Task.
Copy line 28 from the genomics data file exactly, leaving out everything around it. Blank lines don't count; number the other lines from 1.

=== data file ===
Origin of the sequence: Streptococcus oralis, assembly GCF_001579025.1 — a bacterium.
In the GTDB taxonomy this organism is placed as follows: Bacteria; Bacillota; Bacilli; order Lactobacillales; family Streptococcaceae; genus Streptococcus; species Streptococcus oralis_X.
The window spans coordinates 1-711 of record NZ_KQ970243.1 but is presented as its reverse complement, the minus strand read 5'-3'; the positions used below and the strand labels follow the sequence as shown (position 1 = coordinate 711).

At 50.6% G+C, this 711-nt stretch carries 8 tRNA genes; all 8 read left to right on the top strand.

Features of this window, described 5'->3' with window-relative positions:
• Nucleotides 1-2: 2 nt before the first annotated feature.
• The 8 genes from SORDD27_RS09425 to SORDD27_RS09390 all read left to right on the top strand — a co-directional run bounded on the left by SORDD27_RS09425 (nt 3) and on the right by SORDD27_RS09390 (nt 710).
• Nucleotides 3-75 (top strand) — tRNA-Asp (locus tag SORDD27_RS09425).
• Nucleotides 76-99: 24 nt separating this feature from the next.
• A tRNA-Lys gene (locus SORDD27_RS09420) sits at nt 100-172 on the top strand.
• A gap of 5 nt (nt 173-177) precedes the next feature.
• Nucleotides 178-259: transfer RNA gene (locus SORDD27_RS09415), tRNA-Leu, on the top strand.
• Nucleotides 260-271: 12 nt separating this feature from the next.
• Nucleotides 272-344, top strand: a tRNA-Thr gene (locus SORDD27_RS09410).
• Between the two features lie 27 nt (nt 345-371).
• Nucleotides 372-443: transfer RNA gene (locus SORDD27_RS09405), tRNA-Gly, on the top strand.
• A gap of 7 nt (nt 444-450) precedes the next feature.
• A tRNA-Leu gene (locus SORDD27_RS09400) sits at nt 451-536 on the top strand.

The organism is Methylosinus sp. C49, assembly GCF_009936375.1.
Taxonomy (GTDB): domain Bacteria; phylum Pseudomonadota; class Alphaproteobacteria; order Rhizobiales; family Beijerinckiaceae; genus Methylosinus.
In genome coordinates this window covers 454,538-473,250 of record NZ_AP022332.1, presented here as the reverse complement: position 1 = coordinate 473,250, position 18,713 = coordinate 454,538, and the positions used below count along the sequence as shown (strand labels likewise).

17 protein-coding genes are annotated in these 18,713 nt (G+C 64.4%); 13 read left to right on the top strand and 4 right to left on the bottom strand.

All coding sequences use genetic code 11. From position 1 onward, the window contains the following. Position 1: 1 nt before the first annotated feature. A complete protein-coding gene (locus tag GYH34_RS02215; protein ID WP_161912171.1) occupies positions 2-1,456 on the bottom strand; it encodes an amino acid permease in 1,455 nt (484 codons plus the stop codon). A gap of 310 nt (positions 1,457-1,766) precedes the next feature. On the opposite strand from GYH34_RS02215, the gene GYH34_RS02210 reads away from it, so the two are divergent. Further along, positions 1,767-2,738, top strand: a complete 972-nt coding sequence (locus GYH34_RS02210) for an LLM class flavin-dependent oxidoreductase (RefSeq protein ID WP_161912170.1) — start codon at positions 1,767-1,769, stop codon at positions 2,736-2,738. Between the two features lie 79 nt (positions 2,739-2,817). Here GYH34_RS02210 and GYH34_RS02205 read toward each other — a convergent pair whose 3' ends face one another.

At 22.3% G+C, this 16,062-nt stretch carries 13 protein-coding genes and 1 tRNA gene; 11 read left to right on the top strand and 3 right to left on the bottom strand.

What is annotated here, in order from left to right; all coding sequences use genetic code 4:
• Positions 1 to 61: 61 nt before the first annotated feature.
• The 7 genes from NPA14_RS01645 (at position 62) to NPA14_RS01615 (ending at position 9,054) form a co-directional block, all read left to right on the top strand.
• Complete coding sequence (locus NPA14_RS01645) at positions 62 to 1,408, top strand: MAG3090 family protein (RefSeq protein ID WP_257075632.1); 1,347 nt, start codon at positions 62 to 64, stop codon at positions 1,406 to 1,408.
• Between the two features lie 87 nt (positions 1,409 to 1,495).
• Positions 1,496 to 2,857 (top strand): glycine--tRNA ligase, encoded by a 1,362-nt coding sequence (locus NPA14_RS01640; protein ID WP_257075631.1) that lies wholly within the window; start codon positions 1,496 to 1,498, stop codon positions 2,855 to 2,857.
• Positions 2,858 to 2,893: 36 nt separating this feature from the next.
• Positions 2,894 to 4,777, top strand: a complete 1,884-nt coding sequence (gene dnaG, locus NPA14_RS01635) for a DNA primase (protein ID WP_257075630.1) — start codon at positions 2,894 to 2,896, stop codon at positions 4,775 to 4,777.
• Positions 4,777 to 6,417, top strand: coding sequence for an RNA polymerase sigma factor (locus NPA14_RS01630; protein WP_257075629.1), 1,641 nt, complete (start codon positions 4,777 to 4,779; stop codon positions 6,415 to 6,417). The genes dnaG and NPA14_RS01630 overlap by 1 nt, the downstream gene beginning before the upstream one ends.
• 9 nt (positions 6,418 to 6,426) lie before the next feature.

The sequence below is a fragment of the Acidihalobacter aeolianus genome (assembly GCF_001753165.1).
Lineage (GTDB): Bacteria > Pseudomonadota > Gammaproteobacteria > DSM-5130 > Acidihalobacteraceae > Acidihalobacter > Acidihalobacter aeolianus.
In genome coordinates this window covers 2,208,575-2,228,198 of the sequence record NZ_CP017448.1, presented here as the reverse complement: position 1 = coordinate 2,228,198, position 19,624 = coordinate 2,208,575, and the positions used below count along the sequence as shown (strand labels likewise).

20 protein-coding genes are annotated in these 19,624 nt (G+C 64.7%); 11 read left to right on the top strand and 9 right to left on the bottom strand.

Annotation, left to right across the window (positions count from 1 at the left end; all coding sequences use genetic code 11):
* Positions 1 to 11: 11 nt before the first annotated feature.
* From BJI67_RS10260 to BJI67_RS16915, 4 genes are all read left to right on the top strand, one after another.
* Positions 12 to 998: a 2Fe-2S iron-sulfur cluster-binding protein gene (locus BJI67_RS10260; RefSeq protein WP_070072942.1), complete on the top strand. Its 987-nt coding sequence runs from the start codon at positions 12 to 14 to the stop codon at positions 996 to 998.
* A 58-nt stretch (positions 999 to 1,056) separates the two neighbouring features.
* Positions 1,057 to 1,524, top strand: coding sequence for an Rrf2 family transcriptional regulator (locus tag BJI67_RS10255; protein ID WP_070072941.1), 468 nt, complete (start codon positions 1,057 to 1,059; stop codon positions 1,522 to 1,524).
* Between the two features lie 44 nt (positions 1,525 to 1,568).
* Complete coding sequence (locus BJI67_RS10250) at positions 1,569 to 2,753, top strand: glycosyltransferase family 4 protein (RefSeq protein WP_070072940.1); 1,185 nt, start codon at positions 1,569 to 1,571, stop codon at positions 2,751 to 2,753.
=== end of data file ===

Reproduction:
• Complete coding sequence (locus NPA14_RS01645) at positions 62 to 1,408, top strand: MAG3090 family protein (RefSeq protein ID WP_257075632.1); 1,347 nt, start codon at positions 62 to 64, stop codon at positions 1,406 to 1,408.